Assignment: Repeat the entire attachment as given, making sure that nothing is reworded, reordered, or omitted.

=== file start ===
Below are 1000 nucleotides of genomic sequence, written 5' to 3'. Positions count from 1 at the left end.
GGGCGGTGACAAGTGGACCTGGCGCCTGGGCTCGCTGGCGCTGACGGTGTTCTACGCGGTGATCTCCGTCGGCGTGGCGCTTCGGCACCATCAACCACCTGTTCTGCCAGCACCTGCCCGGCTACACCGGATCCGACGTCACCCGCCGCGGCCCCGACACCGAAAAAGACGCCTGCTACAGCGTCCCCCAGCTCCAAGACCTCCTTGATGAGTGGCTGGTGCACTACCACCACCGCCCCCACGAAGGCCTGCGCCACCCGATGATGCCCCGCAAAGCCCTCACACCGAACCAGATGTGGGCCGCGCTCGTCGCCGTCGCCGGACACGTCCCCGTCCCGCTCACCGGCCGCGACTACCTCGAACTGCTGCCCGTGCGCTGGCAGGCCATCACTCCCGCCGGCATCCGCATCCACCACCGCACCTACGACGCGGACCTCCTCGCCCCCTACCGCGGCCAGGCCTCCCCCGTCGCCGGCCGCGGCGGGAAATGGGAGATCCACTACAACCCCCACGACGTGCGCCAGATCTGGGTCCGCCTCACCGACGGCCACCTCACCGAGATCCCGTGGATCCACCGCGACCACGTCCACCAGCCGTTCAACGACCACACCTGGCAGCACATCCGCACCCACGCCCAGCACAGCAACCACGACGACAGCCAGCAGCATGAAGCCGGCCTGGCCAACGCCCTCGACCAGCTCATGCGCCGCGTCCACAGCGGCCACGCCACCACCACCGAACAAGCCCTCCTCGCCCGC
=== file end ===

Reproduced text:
Below are 1000 nucleotides of genomic sequence, written 5' to 3'. Positions count from 1 at the left end.
GGGCGGTGACAAGTGGACCTGGCGCCTGGGCTCGCTGGCGCTGACGGTGTTCTACGCGGTGATCTCCGTCGGCGTGGCGCTTCGGCACCATCAACCACCTGTTCTGCCAGCACCTGCCCGGCTACACCGGATCCGACGTCACCCGCCGCGGCCCCGACACCGAAAAAGACGCCTGCTACAGCGTCCCCCAGCTCCAAGACCTCCTTGATGAGTGGCTGGTGCACTACCACCACCGCCCCCACGAAGGCCTGCGCCACCCGATGATGCCCCGCAAAGCCCTCACACCGAACCAGATGTGGGCCGCGCTCGTCGCCGTCGCCGGACACGTCCCCGTCCCGCTCACCGGCCGCGACTACCTCGAACTGCTGCCCGTGCGCTGGCAGGCCATCACTCCCGCCGGCATCCGCATCCACCACCGCACCTACGACGCGGACCTCCTCGCCCCCTACCGCGGCCAGGCCTCCCCCGTCGCCGGCCGCGGCGGGAAATGGGAGATCCACTACAACCCCCACGACGTGCGCCAGATCTGGGTCCGCCTCACCGACGGCCACCTCACCGAGATCCCGTGGATCCACCGCGACCACGTCCACCAGCCGTTCAACGACCACACCTGGCAGCACATCCGCACCCACGCCCAGCACAGCAACCACGACGACAGCCAGCAGCATGAAGCCGGCCTGGCCAACGCCCTCGACCAGCTCATGCGCCGCGTCCACAGCGGCCACGCCACCACCACCGAACAAGCCCTCCTCGCCCGC